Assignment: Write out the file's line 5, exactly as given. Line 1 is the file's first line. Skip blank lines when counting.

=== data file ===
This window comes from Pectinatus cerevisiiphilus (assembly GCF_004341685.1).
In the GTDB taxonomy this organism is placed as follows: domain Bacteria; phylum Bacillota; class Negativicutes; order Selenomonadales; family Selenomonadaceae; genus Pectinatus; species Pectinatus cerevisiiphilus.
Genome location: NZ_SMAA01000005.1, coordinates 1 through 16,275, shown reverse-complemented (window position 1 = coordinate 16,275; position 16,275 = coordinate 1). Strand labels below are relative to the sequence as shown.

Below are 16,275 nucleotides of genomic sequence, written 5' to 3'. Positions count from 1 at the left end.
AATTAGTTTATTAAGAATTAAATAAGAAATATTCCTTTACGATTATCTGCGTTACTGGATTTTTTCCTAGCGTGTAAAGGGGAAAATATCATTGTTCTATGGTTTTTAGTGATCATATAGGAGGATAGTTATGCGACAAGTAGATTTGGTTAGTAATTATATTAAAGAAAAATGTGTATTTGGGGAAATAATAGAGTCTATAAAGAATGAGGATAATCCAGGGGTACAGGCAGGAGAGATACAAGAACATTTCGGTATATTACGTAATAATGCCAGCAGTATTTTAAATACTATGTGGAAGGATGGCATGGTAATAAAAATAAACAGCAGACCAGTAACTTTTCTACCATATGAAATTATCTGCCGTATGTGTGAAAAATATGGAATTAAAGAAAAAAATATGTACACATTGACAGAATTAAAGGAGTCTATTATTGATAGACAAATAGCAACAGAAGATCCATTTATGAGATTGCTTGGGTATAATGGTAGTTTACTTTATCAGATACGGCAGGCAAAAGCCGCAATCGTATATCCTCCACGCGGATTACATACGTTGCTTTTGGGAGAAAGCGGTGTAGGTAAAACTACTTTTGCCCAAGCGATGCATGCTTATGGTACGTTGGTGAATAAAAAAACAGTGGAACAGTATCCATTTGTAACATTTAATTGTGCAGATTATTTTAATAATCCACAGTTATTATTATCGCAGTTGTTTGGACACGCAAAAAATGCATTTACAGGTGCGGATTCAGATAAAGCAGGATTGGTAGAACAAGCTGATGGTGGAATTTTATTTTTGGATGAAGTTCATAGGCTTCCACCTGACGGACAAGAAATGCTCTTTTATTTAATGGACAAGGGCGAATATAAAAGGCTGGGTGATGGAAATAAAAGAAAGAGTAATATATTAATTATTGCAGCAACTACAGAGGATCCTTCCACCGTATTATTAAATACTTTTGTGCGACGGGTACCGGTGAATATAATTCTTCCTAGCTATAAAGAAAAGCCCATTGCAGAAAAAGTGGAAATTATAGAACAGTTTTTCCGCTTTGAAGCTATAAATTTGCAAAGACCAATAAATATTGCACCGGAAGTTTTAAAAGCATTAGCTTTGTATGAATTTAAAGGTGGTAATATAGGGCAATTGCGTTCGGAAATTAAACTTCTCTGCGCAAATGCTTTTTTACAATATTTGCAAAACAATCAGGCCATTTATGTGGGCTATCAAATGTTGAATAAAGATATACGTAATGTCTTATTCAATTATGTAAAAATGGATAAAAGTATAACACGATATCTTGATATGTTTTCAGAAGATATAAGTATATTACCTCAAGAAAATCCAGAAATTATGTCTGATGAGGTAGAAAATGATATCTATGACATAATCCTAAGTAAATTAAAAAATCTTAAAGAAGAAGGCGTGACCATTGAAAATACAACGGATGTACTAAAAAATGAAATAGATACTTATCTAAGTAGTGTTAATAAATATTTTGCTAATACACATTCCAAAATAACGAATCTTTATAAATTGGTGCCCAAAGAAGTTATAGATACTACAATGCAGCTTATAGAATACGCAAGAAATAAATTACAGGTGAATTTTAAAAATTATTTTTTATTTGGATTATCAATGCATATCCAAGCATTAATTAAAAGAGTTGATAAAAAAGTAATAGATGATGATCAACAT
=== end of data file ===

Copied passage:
AATTAGTTTATTAAGAATTAAATAAGAAATATTCCTTTACGATTATCTGCGTTACTGGATTTTTTCCTAGCGTGTAAAGGGGAAAATATCATTGTTCTATGGTTTTTAGTGATCATATAGGAGGATAGTTATGCGACAAGTAGATTTGGTTAGTAATTATATTAAAGAAAAATGTGTATTTGGGGAAATAATAGAGTCTATAAAGAATGAGGATAATCCAGGGGTACAGGCAGGAGAGATACAAGAACATTTCGGTATATTACGTAATAATGCCAGCAGTATTTTAAATACTATGTGGAAGGATGGCATGGTAATAAAAATAAACAGCAGACCAGTAACTTTTCTACCATATGAAATTATCTGCCGTATGTGTGAAAAATATGGAATTAAAGAAAAAAATATGTACACATTGACAGAATTAAAGGAGTCTATTATTGATAGACAAATAGCAACAGAAGATCCATTTATGAGATTGCTTGGGTATAATGGTAGTTTACTTTATCAGATACGGCAGGCAAAAGCCGCAATCGTATATCCTCCACGCGGATTACATACGTTGCTTTTGGGAGAAAGCGGTGTAGGTAAAACTACTTTTGCCCAAGCGATGCATGCTTATGGTACGTTGGTGAATAAAAAAACAGTGGAACAGTATCCATTTGTAACATTTAATTGTGCAGATTATTTTAATAATCCACAGTTATTATTATCGCAGTTGTTTGGACACGCAAAAAATGCATTTACAGGTGCGGATTCAGATAAAGCAGGATTGGTAGAACAAGCTGATGGTGGAATTTTATTTTTGGATGAAGTTCATAGGCTTCCACCTGACGGACAAGAAATGCTCTTTTATTTAATGGACAAGGGCGAATATAAAAGGCTGGGTGATGGAAATAAAAGAAAGAGTAATATATTAATTATTGCAGCAACTACAGAGGATCCTTCCACCGTATTATTAAATACTTTTGTGCGACGGGTACCGGTGAATATAATTCTTCCTAGCTATAAAGAAAAGCCCATTGCAGAAAAAGTGGAAATTATAGAACAGTTTTTCCGCTTTGAAGCTATAAATTTGCAAAGACCAATAAATATTGCACCGGAAGTTTTAAAAGCATTAGCTTTGTATGAATTTAAAGGTGGTAATATAGGGCAATTGCGTTCGGAAATTAAACTTCTCTGCGCAAATGCTTTTTTACAATATTTGCAAAACAATCAGGCCATTTATGTGGGCTATCAAATGTTGAATAAAGATATACGTAATGTCTTATTCAATTATGTAAAAATGGATAAAAGTATAACACGATATCTTGATATGTTTTCAGAAGATATAAGTATATTACCTCAAGAAAATCCAGAAATTATGTCTGATGAGGTAGAAAATGATATCTATGACATAATCCTAAGTAAATTAAAAAATCTTAAAGAAGAAGGCGTGACCATTGAAAATACAACGGATGTACTAAAAAATGAAATAGATACTTATCTAAGTAGTGTTAATAAATATTTTGCTAATACACATTCCAAAATAACGAATCTTTATAAATTGGTGCCCAAAGAAGTTATAGATACTACAATGCAGCTTATAGAATACGCAAGAAATAAATTACAGGTGAATTTTAAAAATTATTTTTTATTTGGATTATCAATGCATATCCAAGCATTAATTAAAAGAGTTGATAAAAAAGTAATAGATGATGATCAACAT